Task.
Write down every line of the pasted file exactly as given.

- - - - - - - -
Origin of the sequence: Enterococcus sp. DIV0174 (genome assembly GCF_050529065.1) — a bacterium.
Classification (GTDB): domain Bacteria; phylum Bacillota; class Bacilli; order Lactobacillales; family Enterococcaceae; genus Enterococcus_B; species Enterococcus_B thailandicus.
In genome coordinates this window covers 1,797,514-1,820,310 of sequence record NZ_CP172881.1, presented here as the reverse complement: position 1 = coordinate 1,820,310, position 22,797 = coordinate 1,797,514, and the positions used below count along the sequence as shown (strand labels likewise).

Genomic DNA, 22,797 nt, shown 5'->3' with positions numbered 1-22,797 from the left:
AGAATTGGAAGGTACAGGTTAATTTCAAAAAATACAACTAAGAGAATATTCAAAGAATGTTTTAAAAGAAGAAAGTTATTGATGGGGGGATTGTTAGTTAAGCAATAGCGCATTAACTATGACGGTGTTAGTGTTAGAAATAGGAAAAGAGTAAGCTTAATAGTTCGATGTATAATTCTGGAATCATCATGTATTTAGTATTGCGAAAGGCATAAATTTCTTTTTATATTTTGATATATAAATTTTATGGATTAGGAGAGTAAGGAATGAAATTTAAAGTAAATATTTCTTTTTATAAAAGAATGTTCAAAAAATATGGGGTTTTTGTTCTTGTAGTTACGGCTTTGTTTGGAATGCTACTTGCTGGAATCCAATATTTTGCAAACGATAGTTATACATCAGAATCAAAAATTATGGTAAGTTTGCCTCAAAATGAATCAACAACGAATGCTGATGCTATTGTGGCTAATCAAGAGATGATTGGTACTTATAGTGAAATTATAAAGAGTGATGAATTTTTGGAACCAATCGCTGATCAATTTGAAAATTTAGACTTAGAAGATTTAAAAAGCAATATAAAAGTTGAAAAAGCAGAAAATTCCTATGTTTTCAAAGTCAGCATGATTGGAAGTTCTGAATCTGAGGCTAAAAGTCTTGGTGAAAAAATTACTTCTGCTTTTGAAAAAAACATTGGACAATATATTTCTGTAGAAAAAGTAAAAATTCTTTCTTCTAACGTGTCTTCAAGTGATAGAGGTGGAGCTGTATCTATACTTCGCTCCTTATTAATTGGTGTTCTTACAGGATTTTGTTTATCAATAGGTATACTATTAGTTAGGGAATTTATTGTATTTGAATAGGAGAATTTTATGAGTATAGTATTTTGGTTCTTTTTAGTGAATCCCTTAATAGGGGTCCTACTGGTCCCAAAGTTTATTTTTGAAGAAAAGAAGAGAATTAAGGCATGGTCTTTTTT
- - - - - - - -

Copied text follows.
Origin of the sequence: Enterococcus sp. DIV0174 (genome assembly GCF_050529065.1) — a bacterium.
Classification (GTDB): domain Bacteria; phylum Bacillota; class Bacilli; order Lactobacillales; family Enterococcaceae; genus Enterococcus_B; species Enterococcus_B thailandicus.
In genome coordinates this window covers 1,797,514-1,820,310 of sequence record NZ_CP172881.1, presented here as the reverse complement: position 1 = coordinate 1,820,310, position 22,797 = coordinate 1,797,514, and the positions used below count along the sequence as shown (strand labels likewise).

Genomic DNA, 22,797 nt, shown 5'->3' with positions numbered 1-22,797 from the left:
AGAATTGGAAGGTACAGGTTAATTTCAAAAAATACAACTAAGAGAATATTCAAAGAATGTTTTAAAAGAAGAAAGTTATTGATGGGGGGATTGTTAGTTAAGCAATAGCGCATTAACTATGACGGTGTTAGTGTTAGAAATAGGAAAAGAGTAAGCTTAATAGTTCGATGTATAATTCTGGAATCATCATGTATTTAGTATTGCGAAAGGCATAAATTTCTTTTTATATTTTGATATATAAATTTTATGGATTAGGAGAGTAAGGAATGAAATTTAAAGTAAATATTTCTTTTTATAAAAGAATGTTCAAAAAATATGGGGTTTTTGTTCTTGTAGTTACGGCTTTGTTTGGAATGCTACTTGCTGGAATCCAATATTTTGCAAACGATAGTTATACATCAGAATCAAAAATTATGGTAAGTTTGCCTCAAAATGAATCAACAACGAATGCTGATGCTATTGTGGCTAATCAAGAGATGATTGGTACTTATAGTGAAATTATAAAGAGTGATGAATTTTTGGAACCAATCGCTGATCAATTTGAAAATTTAGACTTAGAAGATTTAAAAAGCAATATAAAAGTTGAAAAAGCAGAAAATTCCTATGTTTTCAAAGTCAGCATGATTGGAAGTTCTGAATCTGAGGCTAAAAGTCTTGGTGAAAAAATTACTTCTGCTTTTGAAAAAAACATTGGACAATATATTTCTGTAGAAAAAGTAAAAATTCTTTCTTCTAACGTGTCTTCAAGTGATAGAGGTGGAGCTGTATCTATACTTCGCTCCTTATTAATTGGTGTTCTTACAGGATTTTGTTTATCAATAGGTATACTATTAGTTAGGGAATTTATTGTATTTGAATAGGAGAATTTTATGAGTATAGTATTTTGGTTCTTTTTAGTGAATCCCTTAATAGGGGTCCTACTGGTCCCAAAGTTTATTTTTGAAGAAAAGAAGAGAATTAAGGCATGGTCTTTTTT